In Fig. 3, we present the combined optical absorption spectrum of S-borozene, obtained from our INDO-MRSDCI calculations. As is obvious from the figures that the first absorption feature is a small peak located at 2.25 eV, corresponding to a z-polarized transition into a B2 state. The many-particle wave function of this peak consists mainly of two single excitations HL + 1 and H − 1→L(HHOMO;LLUMO), both of which are of σ→π* type. After this feature at 2.25 eV, the next peak follows after a large gap of ≈5 eV and is due to two closely placed states at 7.38 eV (B1-type) and 7.55 eV (A1-type). Thus, this intense peak can be reached through photons which are polarized in the molecular plane, but not through the z-polarized ones. The many-particle wave functions of both these states are dominated by singly excited configurations, with the main configurations being |HL + 3〉 for the B1 state, and |H − 1→L + 3〉 for the A1 state. Thus, both these states correspond to σ→σ* transitions.

Figure 3
figure 3

Linear optical absorption spectrum of S-borozene, computed using the INDO-MRSDCI approach. Important peaks, along with their polarization characteristics, are labeled. A line width of 0.1 eV was used to compute the spectrum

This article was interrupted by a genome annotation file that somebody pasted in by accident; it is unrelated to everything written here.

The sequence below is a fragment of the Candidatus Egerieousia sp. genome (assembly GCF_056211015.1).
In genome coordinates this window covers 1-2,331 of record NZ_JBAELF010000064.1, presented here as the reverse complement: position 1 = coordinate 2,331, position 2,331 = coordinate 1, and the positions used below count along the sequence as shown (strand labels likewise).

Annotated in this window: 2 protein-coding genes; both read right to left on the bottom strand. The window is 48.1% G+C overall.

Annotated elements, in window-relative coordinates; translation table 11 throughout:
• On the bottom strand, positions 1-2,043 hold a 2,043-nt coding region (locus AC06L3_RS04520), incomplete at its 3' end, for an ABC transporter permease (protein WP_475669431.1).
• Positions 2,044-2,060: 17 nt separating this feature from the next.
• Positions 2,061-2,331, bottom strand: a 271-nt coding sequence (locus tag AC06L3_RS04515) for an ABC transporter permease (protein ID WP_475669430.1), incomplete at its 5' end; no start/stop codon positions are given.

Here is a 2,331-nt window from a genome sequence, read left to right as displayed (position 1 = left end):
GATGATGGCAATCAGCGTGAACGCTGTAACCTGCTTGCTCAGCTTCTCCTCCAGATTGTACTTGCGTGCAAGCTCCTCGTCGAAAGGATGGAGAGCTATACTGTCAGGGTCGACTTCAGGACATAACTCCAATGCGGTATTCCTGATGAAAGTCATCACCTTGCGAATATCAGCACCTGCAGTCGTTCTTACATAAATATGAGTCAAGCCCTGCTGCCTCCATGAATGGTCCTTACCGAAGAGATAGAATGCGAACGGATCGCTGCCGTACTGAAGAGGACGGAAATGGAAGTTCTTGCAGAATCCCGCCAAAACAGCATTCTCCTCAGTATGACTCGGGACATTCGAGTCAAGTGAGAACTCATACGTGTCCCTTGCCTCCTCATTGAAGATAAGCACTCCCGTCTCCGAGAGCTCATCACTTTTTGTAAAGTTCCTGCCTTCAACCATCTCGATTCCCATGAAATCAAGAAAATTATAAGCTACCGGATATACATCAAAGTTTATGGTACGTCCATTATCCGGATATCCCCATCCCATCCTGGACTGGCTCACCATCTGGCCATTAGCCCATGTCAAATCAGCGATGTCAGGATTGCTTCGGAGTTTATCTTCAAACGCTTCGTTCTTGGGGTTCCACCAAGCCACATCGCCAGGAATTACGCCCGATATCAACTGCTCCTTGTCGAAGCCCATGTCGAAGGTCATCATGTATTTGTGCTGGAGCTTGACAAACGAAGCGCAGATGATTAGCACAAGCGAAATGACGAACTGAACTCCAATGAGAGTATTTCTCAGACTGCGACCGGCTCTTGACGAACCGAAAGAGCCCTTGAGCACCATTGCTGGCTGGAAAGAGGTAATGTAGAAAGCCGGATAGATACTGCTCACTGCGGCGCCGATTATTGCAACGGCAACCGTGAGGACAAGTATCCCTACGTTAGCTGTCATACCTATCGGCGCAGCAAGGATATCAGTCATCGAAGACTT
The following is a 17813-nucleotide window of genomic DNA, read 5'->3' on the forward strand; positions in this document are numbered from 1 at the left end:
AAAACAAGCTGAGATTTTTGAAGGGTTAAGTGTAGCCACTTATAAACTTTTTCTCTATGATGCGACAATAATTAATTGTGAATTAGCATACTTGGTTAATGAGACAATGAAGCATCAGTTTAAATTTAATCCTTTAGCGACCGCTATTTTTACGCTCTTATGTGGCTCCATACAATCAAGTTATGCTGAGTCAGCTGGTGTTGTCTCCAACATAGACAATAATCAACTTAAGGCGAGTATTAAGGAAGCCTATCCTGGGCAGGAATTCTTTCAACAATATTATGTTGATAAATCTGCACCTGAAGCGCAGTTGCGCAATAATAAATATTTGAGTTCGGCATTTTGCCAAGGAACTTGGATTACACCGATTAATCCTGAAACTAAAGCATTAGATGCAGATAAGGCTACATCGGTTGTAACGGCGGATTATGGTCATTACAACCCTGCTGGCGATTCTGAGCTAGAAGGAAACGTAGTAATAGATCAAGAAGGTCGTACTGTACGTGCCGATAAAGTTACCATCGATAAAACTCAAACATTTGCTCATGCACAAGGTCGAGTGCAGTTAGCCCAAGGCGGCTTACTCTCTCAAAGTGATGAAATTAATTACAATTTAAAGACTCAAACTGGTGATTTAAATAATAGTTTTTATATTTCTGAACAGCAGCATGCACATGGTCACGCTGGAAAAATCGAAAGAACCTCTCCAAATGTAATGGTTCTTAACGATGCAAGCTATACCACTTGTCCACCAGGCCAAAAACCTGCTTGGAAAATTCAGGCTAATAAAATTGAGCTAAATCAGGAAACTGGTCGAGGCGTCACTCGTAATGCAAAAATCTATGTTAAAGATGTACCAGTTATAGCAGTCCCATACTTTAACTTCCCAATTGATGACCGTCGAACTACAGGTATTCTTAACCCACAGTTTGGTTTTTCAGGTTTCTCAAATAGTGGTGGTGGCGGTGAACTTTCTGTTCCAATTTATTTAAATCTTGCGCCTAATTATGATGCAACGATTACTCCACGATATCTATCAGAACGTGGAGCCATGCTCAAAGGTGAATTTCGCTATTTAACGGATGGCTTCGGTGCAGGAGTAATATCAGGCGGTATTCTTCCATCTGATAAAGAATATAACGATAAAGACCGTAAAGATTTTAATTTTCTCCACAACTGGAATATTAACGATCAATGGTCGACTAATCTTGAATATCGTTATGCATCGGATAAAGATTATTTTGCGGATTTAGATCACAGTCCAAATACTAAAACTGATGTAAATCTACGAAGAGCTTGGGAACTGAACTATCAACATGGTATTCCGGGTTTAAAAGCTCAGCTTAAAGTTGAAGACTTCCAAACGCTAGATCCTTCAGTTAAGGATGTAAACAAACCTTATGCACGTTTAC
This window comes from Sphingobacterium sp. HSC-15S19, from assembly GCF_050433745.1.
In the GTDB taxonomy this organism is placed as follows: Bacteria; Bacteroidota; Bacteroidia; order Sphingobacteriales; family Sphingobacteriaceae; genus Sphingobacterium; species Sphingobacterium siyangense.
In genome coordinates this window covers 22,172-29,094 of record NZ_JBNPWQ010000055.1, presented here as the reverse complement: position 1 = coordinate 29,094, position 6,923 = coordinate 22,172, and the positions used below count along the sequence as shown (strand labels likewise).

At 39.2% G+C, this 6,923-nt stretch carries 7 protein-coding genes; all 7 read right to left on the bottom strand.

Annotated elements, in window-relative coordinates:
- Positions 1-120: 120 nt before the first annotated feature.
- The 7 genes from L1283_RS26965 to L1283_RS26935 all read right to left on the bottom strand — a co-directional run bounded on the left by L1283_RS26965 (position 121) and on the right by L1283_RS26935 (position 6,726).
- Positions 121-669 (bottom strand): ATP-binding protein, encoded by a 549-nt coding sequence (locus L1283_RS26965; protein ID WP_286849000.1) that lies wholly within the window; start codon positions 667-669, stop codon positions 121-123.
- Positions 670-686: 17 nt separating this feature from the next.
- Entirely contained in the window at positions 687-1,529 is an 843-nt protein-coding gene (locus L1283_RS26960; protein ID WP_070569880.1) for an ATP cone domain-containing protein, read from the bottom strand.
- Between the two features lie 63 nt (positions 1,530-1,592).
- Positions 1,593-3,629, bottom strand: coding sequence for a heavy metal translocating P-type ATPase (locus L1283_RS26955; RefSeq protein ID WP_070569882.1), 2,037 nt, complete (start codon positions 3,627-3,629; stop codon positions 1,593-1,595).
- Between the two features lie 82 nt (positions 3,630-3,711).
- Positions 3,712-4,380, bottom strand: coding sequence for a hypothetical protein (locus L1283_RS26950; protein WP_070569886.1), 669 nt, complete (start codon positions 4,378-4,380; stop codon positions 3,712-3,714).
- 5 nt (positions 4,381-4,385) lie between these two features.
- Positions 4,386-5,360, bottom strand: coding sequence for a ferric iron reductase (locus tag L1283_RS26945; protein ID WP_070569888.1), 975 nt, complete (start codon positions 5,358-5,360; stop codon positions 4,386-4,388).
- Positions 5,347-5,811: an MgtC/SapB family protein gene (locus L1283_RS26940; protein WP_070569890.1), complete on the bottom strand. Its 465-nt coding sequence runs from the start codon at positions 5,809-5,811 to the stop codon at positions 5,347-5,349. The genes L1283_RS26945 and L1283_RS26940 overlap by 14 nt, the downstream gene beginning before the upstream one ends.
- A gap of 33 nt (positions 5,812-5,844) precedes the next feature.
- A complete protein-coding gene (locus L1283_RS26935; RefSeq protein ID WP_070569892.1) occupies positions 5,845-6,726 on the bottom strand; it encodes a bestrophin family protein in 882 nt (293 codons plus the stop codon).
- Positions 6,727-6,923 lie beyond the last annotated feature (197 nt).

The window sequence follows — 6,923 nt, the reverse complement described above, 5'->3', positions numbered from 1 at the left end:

Peak III of the spectrum, which is a weaker feature located at 8.44 eV, corresponds to a B2 state and can be reached through a z-polarized photon. Many-particle wave function of this state is a mixture of several singly excited configurations which include |H − 4→L〉, |H − 3→L + 1〉, and |HL + 8〉, all of which are σ→π* type excitations. Finally, feature IV near 9.1 eV draws its oscillator strength from the transition of the ground state to three closely spaced excited states of symmetries A1,B1, and B2 located at 9.03 9.01, and 9.19 eV, respectively. The peak has mixed polarization features, out of which x- and y-polarized transitions are more intense when compared to the z-polarized one. The many-particle wave function of the A1 state is dominated by configurations |H − 1→L + 5〉 and |HL + 4〉, while that of B1 state consists mainly of |H − 1→L + 4〉 and |HL + 5〉, all of which are of σ→σ* type. The dominant configurations in the wave function of the B2 state are |HL + 8〉 and |H − 1→L + 7〉, which are of σ→π* type. The absorption spectrum of S-borozene consists of several very intense features beyond 10 eV as well, but we are not discussing them here, given the fact that the ionization potential of this material is estimated close to 9 eV [14].